More News from Philippine Daily Inquirer
It’s half past eight on a Friday morning and Diamond Hotel’s Corniche is busy. The cast and crew of Andrew Lloyd Weber’s “The Phantom of the Opera” are milling about, filling their plates with breakfast treats, getting ready for yet another long day of rehearsals. We spot Cat Lane, who plays Meg Geri. We think we see Anthony Downing, the show’s Raoul.
A few minutes later, Claire Lyon is standing in front of us, wearing a pretty dress and looking fresh and sprightly.
The 25-year-old Australian actress is here to play Christine Daaé, the musical protégé that becomes the object of the Phantom’s obsession.
For Claire, who remembers watching The Phantom of the Opera at the age of five and marveling at the costumes and the chandelier, it’s a dream come true. “I remember thinking, it’s so beautiful, I want to look like Christine. And now I get to wear the costumes,” she said.
Claire discovered her love for performing early. “I was about three years old and I watched The Wizard of Oz, The Sound of Music and Mary Poppins over and over again. I started ballet lessons when I was three and did that for about 15 years. I loved dancing. I was always singing around the house but didn’t really have singing lessons until I was about 11-years old. My mom was a music teacher so she would play the piano with me and sing all the time. Then later I started really training.”
Claire went on to study at the Victorian College of Arts at the University of Melbourne and graduated with a Bachelor of Music Performance in 2007.
The classically trained soprano became part of the ensemble of the 2008 Australian tour of My Fair Lady and she joined Opera Australia full time in 2009. She performed in a lot of productions with that group, including Madame Butterfly, The Merry Widow, Aida, La Traviata and Die Fledermaus, which she counts as one of her favorites. “It’s a really a fun show,” she said.
This isn’t Claire’s first time to play Christine Daaé—she was the understudy for the role in the original Australian production of Love Never Dies and performed it numerous times. “I’ve been singing the songs since I was three years old and to now be able to play the role in both Phantom and the sequel Love Never Dies is just an absolute dream come true.”
Claire sat down with Super before starting another day of rehearsals to talk about Christine, the Phantom, her Filipino fans and shopping.
Is it weird that you did Love Never Dies before the original Phantom?
Yeah, it’s funny. I think I’m the first female in the world to play the sequel before the original Phantom. It is funny because I kind of have to turn back the clock and think about what she would be like when she’s younger. There’s really an innocence that I have to bring to the role and she’s more naive compared to Love Never Dies where she’s more worldly.
How did you get this role?
At the end of Love Never Dies, they were auditioning for the Asian tour and I got an audition from my agent, and Guy Simpson and Rainer Fried were on the panel. My audition tape was sent off to the UK and approved. It was quite a fast process, about two weeks, from when I auditioned to when I got the part.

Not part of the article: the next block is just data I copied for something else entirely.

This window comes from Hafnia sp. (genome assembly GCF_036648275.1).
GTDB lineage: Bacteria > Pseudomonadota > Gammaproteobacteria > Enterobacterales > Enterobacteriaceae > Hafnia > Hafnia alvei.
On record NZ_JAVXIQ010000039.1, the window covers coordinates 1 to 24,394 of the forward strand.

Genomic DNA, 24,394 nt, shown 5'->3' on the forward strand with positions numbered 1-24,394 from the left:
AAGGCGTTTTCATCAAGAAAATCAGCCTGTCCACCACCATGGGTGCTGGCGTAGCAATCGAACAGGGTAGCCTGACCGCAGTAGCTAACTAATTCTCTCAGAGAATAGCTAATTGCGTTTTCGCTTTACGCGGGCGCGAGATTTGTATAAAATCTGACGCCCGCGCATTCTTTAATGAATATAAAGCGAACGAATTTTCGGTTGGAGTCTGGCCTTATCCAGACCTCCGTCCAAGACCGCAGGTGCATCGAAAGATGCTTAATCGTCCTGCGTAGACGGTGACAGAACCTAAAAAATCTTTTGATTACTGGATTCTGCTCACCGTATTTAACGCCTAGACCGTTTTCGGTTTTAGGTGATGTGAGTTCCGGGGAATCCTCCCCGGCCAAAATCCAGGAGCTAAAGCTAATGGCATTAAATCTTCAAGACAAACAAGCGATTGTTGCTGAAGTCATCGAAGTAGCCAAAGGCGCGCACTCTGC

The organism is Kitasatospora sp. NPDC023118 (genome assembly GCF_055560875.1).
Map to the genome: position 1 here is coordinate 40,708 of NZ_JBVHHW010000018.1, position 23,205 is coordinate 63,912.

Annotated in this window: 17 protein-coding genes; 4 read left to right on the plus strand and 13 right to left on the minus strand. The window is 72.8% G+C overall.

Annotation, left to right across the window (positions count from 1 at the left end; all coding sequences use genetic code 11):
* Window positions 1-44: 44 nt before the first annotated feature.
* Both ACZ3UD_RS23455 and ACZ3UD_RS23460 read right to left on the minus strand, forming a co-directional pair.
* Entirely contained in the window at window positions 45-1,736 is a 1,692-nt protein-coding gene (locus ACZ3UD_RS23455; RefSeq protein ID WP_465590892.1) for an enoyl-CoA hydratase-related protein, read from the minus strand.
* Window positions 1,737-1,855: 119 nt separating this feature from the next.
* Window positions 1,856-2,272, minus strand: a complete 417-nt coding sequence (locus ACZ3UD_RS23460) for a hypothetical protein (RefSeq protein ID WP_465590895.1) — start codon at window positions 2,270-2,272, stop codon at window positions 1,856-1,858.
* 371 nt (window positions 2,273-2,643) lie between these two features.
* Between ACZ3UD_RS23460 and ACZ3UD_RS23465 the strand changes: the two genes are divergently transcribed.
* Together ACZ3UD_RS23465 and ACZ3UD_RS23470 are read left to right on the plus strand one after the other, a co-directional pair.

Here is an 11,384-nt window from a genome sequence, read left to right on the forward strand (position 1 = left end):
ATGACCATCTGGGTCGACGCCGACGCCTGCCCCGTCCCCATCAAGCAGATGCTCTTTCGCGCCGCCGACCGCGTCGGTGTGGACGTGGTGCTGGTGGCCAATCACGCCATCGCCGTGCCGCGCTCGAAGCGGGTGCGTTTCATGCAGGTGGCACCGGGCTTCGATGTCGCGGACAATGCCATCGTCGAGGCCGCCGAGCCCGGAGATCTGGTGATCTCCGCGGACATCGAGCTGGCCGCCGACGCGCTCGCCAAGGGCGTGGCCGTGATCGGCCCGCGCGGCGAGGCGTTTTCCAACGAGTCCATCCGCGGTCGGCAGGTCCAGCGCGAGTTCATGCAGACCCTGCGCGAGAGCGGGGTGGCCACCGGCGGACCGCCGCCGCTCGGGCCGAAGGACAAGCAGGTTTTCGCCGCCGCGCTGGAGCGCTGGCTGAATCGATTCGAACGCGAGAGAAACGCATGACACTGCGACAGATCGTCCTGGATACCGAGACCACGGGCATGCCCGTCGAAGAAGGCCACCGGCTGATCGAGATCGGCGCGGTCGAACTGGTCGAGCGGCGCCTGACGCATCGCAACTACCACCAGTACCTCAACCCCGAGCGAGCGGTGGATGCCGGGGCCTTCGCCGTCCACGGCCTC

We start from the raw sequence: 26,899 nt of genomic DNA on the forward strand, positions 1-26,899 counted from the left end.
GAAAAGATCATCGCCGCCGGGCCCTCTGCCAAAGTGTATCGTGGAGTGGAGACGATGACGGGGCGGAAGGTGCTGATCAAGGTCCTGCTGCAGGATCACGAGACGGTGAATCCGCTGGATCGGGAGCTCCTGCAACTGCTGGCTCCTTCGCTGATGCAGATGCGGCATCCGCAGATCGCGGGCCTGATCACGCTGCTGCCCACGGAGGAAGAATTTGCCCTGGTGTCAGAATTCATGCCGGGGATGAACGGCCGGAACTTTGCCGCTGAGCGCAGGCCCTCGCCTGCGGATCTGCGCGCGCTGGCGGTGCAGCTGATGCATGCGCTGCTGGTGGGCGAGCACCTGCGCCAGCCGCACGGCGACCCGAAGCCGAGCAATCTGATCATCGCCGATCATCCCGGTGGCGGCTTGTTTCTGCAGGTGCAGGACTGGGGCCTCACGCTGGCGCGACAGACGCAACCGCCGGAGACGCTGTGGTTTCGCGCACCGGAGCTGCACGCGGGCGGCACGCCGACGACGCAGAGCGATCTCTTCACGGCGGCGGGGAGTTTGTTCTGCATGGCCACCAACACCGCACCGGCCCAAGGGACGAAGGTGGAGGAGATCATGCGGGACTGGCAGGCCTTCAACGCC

How did you prepare for the role?
I read the original Gaston Leroux novel, I watched the 1925 silent film. Of course, I’d seen the show before and done the sequel, I watched the Phantom of the Opera 25th Anniversary DVD which was just incredible. We’re actually doing our first run this afternoon—it will be putting all the pieces of the puzzle together.
Do you see yourself in Christine?
It’s funny because she starts out as a ballet dancer. That’s what I did—I trained in ballet first and she’s a chorus girl, which is what I was in Opera Australia—although I did some roles, I was in the chorus. And then she gets the chance to be a leading lady, which is now my big break. It’s funny that it’s a very similar path.
What do you think will be your biggest challenge in playing Christine?
Just maintaining stamina throughout a long season and so many shows a week. Keeping healthy, knowing when to rest your voice. A lot of Christines don’t have the dance training, but I have, which is great so that’s not something that I’m worried about. It would just be knowing when to pull back and when to give it my all.
What’s your favorite song to sing in the show?
Wishing You Were Somehow Here Again, definitely. It’s just me on the stage, by myself, pouring her emotions out about her father who has passed away and looking for guidance, really.
The notes Christine hits are insane. How do you take care of your voice?
(Laughter) If I’m feeling a little unwell, I will get complete vocal rest. Every night, before I go to bed, I have a routine. I steam my voice so I boil the kettle and inhale the steam. It relaxes my voice. I gargle salt water to keep it clear of infection. I drink tea, take vitamins, all the healthy stuff.
A lot of the cast have worked together before—how was it joining them?
A lot of people know each other already but I’m amazed to say that Jonathan Roxmouth (Phantom), Anthony Downing (Raoul) and I have clicked. We’ve just been hanging out, having dinner every night, laughing. We don’t stop laughing the whole time. We just really clicked instantaneously. It’s great. I’m amazed and I’m glad. We’re also similar ages—I’m 25, Jonathan’s 25 and Anthony’s 27 so it makes the story really believable as well, that a love triangle like that could actually happen. The ages work really well, I think.
What do you love about playing Christine?
I love the fact that I get to do everything from pointe work to singing top notes. I love being in masquerade and dancing with the cast.